So I'm working nights right now, and as usual, I slept through the day... or tried to. The building was a little noisier than usual this afternoon, at least I figure it was. Lots of banging, sounded a bit like someone moving in downstairs, or putting something together. Though it was interspersed by door-banging. All the outside doors and the doors to the apartments are connected to spring-hinges that slam the door behind you if you don't put a hand on the door to slow it while it closes. And every time a door closes the noise of it slamming seems to echo through the walls. So anyways, between that and repeated phonecalls from work to reschedule a staff meeting, I crawled out of bed a bit earlier than usual, had a snack and sat around in comfy clothes.
I'm sitting around minding my own business, when I hear an alarm coming from the hallway. I peeked out the peephole in my door, to try and figure out what was up, and noticed the firealarm in the hall had it's flashing light going. Not good. But... not really sure what was going on either. Did somebody burn dinner and not stop their apartment alarm from setting off the building alarm? What I knew for sure was: I should really get out of my pajama pants. So I put on socks and jeans, pulled my hair into a pony tail (because, looks come before safety, as you know), and then opened my door to find out what the others were up to. Because sure enough, by this point the neighbors had their doors open and were discussing the next move. Luckily, one of them decided to run down the stairs to the first floor to discover the problem. He came running back upstairs saying there was a really strong smell of gas downstairs, and we should probably get out.
Now, the problem with living in the north in winter, is that getting out isn't a simple matter of walking outside. No, it's really best to bundle up, especially when you have no idea how long you'll be out for. Which means every one of us went back into our apartments to get dressed, in winter clothes. Hats, mitts, scarves, jackets. As I'm stepping out of my apartment, I turn to one of the others and ask: Are you locking yours? We agree, probably best to leave it unlocked incase emergency crews need access. And then I notice she has a backpack. I was trying to think, should I have an overnight bag with me? I asked about the backpack, and she said no, it was basically her purse and a couple other such things. My eyes go wide, ah, that might be smart! So back into my apartment I go for my purse. Nothing like forgetting all those important pieces of identity. That done, we all troupe down the stairs and head into the parking lot. Every flight of stairs brings a stronger smell of gas, and by the time we reach the main floor we're happy to be going outside. And as we leave the building, we see the ambulance pulling up, and the building manager has just arrived and shut off the alarm. Turns out the lady living on the main floor had called the only numbers she knew to call and basically screamed at them to "just get here NOW!" We stood around outside for a bit, discussing what was happening etc. Found out the fuel that was topped up the other day is, in essence, jet fuel. Anything less, such as diesel, would be too viscous to flow in the middle of winter here. (I'm not sure why propane wouldn't be a possibility). Anyways, best we can tell, this fuel is leaking into or around the elevator shaft. Which is nicely distributing it throughout the building. All the emergency staff were in the building at this point. A few wandered back out and we asked if it was safe to be inside. He figured we could "go in if [we] want". So, we looked at each other, weighted the option of sitting out in the cold indefinitely, or going back in with the risk of an explosion.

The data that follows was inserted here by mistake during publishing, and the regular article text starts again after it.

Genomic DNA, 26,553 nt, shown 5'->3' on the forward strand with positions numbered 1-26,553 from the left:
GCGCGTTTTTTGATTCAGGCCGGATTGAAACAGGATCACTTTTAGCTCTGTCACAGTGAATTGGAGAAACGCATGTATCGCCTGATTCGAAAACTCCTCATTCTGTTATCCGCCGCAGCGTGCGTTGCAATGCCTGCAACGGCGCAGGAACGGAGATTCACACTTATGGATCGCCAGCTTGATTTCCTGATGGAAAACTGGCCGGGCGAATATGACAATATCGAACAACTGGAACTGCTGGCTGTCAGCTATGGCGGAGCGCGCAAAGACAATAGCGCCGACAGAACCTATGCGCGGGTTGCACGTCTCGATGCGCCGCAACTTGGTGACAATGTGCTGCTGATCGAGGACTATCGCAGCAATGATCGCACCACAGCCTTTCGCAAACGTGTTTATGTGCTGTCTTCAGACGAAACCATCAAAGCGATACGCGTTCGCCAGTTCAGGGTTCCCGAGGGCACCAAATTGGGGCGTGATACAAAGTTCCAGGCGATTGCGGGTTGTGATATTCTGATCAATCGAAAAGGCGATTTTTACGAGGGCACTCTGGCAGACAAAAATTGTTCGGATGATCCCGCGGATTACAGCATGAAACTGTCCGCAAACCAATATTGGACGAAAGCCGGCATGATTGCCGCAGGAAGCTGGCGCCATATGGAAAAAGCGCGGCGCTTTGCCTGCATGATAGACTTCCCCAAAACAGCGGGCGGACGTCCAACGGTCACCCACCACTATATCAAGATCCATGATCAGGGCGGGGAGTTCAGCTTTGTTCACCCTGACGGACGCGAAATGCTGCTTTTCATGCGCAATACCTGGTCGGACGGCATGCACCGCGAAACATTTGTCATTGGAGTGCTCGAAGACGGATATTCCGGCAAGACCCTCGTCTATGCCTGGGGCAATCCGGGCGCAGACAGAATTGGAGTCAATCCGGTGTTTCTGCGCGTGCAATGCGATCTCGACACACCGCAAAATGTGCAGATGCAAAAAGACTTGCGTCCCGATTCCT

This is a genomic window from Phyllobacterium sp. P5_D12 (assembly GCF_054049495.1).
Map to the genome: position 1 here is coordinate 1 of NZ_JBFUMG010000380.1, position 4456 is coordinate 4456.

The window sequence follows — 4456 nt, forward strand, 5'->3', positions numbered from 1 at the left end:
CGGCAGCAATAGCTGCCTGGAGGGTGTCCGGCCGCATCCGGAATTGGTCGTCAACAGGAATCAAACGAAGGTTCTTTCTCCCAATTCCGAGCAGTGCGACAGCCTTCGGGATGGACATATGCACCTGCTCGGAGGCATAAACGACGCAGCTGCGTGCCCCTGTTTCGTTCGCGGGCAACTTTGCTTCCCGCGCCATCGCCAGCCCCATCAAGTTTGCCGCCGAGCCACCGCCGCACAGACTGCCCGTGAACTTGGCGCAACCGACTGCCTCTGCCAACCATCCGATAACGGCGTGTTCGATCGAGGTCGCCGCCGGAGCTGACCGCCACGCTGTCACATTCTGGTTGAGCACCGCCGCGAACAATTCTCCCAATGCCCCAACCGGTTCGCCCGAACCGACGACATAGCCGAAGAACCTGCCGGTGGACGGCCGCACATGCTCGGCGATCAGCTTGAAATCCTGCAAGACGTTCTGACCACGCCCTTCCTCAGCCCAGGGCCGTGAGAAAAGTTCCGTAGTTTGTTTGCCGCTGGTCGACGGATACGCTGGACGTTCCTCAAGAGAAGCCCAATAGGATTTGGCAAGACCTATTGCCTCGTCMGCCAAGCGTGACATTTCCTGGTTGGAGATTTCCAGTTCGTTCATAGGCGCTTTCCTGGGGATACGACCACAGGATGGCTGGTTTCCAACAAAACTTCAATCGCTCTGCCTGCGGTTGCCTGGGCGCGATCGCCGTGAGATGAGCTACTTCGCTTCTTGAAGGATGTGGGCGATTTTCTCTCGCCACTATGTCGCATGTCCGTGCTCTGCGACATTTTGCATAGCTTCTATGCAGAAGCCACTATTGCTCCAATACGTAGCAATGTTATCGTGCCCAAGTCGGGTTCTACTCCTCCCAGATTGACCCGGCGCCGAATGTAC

We went back in. Very thankful that it's a non-smoking building, so that should hopefully reduce our risk of being blown sky-high. So now I'm sitting here typing, hearing the alarm go off again randomly every few minutes, starting to smell the gas in the apartment, and hearing lots of banging doors. I've shoved an extra scarf under the door to try and keep the fumes out.
I have an hour until I head into work. Considering the smell in here, I might just show up early. I've got enough left-overs in the fridge that I think I'll just micro-wave anything I want to eat, and I'll turn off or unplug anything I can before I go. And I'll bring the purse to work, even though I don't usually bother.